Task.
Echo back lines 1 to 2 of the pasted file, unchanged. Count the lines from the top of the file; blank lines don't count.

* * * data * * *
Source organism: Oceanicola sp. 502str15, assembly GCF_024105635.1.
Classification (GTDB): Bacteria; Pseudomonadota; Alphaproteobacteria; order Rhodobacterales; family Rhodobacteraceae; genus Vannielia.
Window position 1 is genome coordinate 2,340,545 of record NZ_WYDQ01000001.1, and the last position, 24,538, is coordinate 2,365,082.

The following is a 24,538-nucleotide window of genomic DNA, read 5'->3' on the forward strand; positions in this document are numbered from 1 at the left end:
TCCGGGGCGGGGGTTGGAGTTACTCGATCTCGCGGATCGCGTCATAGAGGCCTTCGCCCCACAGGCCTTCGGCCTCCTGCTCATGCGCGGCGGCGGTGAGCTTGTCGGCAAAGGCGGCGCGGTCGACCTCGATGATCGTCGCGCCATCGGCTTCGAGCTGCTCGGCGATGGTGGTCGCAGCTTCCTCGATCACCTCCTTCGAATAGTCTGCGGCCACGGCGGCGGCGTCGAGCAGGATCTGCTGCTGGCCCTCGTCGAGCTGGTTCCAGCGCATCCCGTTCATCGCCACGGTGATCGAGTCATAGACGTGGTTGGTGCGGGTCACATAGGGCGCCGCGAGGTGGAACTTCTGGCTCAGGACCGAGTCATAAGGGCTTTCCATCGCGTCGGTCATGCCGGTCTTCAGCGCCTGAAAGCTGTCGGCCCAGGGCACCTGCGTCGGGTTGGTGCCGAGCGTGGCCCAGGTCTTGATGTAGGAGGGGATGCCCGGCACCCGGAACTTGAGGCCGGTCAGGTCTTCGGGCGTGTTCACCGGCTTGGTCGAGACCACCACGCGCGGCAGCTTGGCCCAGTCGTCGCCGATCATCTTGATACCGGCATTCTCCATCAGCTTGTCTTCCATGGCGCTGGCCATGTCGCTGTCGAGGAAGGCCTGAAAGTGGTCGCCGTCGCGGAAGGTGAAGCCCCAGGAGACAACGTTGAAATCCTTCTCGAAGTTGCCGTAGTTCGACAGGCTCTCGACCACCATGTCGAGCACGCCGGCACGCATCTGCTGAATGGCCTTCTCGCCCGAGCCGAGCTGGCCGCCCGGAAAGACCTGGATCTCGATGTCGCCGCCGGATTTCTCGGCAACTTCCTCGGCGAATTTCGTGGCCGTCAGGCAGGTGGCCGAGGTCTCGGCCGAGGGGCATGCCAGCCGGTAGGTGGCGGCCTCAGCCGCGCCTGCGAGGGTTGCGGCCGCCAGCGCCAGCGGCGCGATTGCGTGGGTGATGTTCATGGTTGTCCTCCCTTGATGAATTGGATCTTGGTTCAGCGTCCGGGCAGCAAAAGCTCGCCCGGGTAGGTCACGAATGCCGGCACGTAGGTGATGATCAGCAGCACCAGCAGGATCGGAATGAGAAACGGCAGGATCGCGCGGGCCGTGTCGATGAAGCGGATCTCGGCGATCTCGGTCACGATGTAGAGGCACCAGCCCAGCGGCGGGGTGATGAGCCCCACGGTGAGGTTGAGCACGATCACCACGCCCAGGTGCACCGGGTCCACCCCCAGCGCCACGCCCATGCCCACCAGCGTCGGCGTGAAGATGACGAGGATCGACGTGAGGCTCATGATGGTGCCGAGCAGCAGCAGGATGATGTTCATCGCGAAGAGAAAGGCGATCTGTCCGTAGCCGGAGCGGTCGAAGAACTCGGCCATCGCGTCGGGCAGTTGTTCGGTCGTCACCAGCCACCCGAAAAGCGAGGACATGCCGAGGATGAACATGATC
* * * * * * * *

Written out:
Source organism: Oceanicola sp. 502str15, assembly GCF_024105635.1.
Classification (GTDB): Bacteria; Pseudomonadota; Alphaproteobacteria; order Rhodobacterales; family Rhodobacteraceae; genus Vannielia.